Do you have any hopes and dreams for the future?My hopes and dreams for the future are to keep progressing. I’ve lost a lot of strength after having to take some time out, so I want to get that back. I’d also really like to develop within contortion, which is slooowly happening. There is always the next step; I don’t think there will ever be an end goal!
What’s on your bucket list of aerial things you would like to achieve? Bucket list top goal would be to perform at my wedding, with some of my favourite performers, but, we’ll have to see about that…
What’s been your worst circus adventure so far?There have been some low moments, which I think is to be expected when you think about how intense aerial can be. In 2014, training full-time, I suffered from multiple injuries and realised that being a full-time circus performer was not something that my body was going to let me do, and that my age and background (with no real physical training) was holding me back. I took some time away from aerial to try and figure out what I would do next and how circus could fit into my life. Then I discovered teaching – yay!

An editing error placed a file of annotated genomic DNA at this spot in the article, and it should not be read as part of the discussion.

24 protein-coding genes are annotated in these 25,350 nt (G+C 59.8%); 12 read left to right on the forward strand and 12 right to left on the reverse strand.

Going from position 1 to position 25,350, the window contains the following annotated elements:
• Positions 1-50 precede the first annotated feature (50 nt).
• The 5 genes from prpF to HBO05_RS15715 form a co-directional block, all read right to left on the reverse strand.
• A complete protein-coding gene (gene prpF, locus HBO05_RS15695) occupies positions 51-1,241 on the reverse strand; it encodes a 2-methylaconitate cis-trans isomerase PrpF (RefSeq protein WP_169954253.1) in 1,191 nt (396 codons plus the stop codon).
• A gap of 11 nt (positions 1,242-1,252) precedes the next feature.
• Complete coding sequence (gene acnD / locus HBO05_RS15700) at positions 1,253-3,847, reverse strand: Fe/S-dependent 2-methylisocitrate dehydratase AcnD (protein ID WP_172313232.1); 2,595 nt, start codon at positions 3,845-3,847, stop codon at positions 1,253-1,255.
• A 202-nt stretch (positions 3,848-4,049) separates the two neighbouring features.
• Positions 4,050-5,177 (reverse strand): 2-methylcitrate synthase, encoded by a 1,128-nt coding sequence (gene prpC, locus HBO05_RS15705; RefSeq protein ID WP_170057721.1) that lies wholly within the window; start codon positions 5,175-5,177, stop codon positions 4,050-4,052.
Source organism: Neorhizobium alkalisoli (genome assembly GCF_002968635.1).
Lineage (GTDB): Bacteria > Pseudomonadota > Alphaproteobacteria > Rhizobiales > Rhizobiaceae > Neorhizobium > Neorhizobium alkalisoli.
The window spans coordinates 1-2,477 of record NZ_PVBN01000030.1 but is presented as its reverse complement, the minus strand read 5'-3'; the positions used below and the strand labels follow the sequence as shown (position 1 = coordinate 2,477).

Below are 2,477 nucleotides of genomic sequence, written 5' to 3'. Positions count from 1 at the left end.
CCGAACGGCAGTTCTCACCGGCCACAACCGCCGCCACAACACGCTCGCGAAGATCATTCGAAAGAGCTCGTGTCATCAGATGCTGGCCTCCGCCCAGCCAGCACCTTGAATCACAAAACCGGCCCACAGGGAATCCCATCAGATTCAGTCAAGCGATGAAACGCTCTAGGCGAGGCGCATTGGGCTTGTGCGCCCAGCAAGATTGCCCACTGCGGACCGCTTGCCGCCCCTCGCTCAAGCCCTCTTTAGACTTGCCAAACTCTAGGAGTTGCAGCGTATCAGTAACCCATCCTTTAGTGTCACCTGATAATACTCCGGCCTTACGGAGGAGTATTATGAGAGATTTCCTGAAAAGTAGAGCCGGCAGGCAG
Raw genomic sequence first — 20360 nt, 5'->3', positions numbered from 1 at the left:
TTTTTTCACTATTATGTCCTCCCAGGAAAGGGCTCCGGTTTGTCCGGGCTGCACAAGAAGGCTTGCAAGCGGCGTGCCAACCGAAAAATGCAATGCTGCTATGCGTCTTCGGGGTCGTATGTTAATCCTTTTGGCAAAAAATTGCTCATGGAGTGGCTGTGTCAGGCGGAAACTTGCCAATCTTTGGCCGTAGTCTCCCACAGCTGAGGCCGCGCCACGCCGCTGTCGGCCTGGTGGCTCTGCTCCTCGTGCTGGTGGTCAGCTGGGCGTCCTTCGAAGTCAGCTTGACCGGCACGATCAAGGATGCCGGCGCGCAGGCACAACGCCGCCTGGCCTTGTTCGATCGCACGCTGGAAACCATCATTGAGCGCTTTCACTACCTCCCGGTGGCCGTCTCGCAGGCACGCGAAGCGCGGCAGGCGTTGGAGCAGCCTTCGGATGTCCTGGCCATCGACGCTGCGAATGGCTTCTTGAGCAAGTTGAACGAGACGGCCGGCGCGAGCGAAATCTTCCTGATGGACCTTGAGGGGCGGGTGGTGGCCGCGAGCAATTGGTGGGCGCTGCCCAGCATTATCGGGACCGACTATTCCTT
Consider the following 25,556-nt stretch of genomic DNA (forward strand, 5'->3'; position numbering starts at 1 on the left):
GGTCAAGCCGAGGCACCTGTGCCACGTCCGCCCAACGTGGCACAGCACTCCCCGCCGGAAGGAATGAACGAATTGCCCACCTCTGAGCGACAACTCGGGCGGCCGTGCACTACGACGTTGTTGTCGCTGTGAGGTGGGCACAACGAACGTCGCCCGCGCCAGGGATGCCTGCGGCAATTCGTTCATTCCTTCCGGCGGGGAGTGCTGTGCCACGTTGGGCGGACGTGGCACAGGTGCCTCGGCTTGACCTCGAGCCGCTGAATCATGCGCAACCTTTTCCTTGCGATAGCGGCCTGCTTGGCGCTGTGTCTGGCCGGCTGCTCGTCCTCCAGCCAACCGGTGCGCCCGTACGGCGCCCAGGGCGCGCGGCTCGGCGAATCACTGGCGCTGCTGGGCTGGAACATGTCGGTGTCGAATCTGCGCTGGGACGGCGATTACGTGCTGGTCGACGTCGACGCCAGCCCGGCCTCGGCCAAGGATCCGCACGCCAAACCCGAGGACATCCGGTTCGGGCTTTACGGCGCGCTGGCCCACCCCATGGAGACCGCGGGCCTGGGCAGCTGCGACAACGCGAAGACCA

Do you have any favourite circus shows you would love to share with us or performers who you highly rate?There are so many… I like the style of Victoria Thierrée Chaplin – a captivating mix of circus with theatre; I really enjoyed Race Horse Company last year and think that the circus shows at the Roundhouse are always great.
Can you tell us something surprising about yourself?I’m very much an open book, so there aren’t many things surprising about me. I guess, a surprise that not many people know is that I used to be a tattoo apprentice!
Do you have any performers / people in your life who you highly respect and look up to who you see as major influencers in your life? All of the different teachers that I’ve had in my life have influenced me in some way, and they have all been incredible, not only with their skills, but with their willingness to share the love for aerial. However, there are a handful who have steered my life in certain directions. Jackie Le, for one, helped me to get strong and to believe that circus could be more than just a hobby. She inspired me with her phenomenal skill and flexibility and made me want to work and try harder, whilst having a giggle at the same time. My life would have been quite different without Jackie’s influence. And, of course, Astra. There was a time when I doubted whether I’d ever be good enough and questioned whether I should continue with aerial training, but Astra kicked that nonsense out of me and helped me to believe a little more in myself. There have been so many awesome people that I have trained with too – I think circus attracts the best kind of people! Another part of what makes it awesome!
We hope you enjoyed hearing all about Susannah’s aerial journey! Please like, share and comment and let us know what you think about Susannah and her classes at Skylab. Even better come and try them out!